Ashley: Let’s talk about that for a minute. How long is typically this daydreaming/planning stage? Are we talking like it can go on for years or is that something that will go on for a couple of months and then you’ll open up final draft and bash out the script?
Alex: Several, several months because I tend to think, “Oh, I got these great ideas,” and then after a while I go, “Oh, that’s never sort of the brainy bunch here [inaudible 00:16:30] or something…I don’t know. I’ll go, “Wait a minute…crap. I was tapping into [inaudible 00:16:35] and I didn’t know it or Harrison Ford, I don’t know.
Ashley: What is your development process like? Do you have a couple of trusted friends you send it out to them, you get notes? Maybe talk about that a little bit. When’s the script you feel like it’s to the point that you need some second set of eyes on it?
Alex: For me I’ve got to hear it out loud and I don’t like people to comment on the writing unless they’ve heard it out loud. So I gather together a groups of actors, we do a table reading and yeah, for me it makes a big difference.
Ashley: And do you get notes from the actors, you listen yourself take notes, do you bring in other writers to listen as well?
Alex: I have somebody who is a filmmaker and or writer. It’s not necessarily a filmmaker…it’s not just a filmmaker. It has to be a filmmaker who’s also a writer or really understands story and how a movie is put together. That’s what I like. I’ll ask that individual to make very, very specific detailed notes. The actors as a whole, I’ll just say, “What didn’t you understand, what was confusing, when did you start to feel yourself getting sleepy or checking out?” Much like when I do a…like I’ve drafted about like 10 shots web series, two features. Well, before I lock picture I’ll have a screening and it’s similar to the script question you just asked. I have a screening for a [inaudible 00:18:15] group of people and the core group maybe they’re guys that actually have made movies, they understand that. I’ll take detailed notes from them. From everybody else I’ll just say, “Write down on this card as you’re watching the film. Write down the time code or the scene where you got confused, bored or started to fall asleep.”
Otherwise it’s too overwhelming. You’re getting a bunch of people with a bunch of ideas and it’s coming from people who have really maybe only written one thing or never written anything and they might be a good actor but they don’t understand what putting a screenplay or a movie together is. And that can be dangerous because earlier on that sort of made me feel like I wasn’t talented or it just took away my enthusiasm. And so I quickly learned get advice from people who know what they’re talking about. But there is value in people who read it or see it just for them to say, “I got confused. I didn’t understand why she was over there and why he was doing that.” That has great value. So, sort of a long-winded answer.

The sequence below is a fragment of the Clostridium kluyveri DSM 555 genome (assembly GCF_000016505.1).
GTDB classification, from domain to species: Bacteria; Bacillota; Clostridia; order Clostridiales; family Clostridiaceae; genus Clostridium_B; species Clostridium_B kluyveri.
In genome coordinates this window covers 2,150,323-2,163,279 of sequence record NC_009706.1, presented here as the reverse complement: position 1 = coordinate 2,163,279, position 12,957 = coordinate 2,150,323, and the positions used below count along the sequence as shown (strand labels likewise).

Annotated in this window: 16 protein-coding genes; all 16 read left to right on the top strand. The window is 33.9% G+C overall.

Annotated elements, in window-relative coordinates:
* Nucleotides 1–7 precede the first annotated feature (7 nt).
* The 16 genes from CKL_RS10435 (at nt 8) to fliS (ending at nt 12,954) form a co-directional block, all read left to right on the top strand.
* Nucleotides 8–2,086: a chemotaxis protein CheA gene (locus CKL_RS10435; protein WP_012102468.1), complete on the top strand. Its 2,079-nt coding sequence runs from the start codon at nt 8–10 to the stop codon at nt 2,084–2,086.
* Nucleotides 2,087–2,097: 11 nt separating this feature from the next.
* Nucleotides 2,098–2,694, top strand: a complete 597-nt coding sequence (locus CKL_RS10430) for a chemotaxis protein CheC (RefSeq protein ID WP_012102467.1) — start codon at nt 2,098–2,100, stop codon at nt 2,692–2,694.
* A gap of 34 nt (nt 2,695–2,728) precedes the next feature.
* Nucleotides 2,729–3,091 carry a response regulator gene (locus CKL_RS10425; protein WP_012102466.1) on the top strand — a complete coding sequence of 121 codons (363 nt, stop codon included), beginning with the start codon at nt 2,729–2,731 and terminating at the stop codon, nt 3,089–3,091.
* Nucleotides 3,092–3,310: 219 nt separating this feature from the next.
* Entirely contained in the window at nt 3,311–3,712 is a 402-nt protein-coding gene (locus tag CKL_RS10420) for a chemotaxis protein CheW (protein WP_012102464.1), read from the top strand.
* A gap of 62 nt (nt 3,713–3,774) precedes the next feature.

Ashley: No, that’s a great answer. This is kind of an indie art house film. How do you approach screenplay structure with a film like this? Blake Snyder, Syd Field, do you have your very delineated three acts or are you more free flowing?
Alex: I am more free flowing and because I also knew this was not really a plot driven movie. It’s what I would just call a character study similar to Lost In Translation and there was another film. Because my cinematographer was concerned as he should be in saying, “I don’t know if this is gonna work, because like what are they fighting for…all the questions that we’re also always supposed to be answering and writing. And I like those types of plot driven narrative films where there’s [inaudible 00:20:24] whatever it is. But that’s not this. This was very free flowing and I wasn’t concerned about a certain page count, by page 25 he’s got to do this and she’s got to do that. As long as I wasn’t boring people I knew that would work and I needed two really, really strong actors to carry the film and they do the leads. Lori Petty is more of a supporting and she was important for the film too but it really rests on the shoulders of the female marine and the agoraphobic man.
Ashley: Okay, so once you’re done with the script, you have a draft that you’re ready to start I guess green lighting, did this actor have the full budget or did you guys have to go out and raise some additional money?
Alex: No, he didn’t have the full…well, he did have a full budget for the original script I wrote that was just about him but it was boring. I said, “We got to open this up by screening this female character, this marine,” and then that doubled the budget. But I was now emotionally invested in it and I said I’m gonna be the other…I’m gonna go ahead and not just be the writer-director, I’m also gonna be an executive producer on this and put money to it. And then we still didn’t have enough money and we did crowd funding for the remaining funds and that’s how this particular feature was done.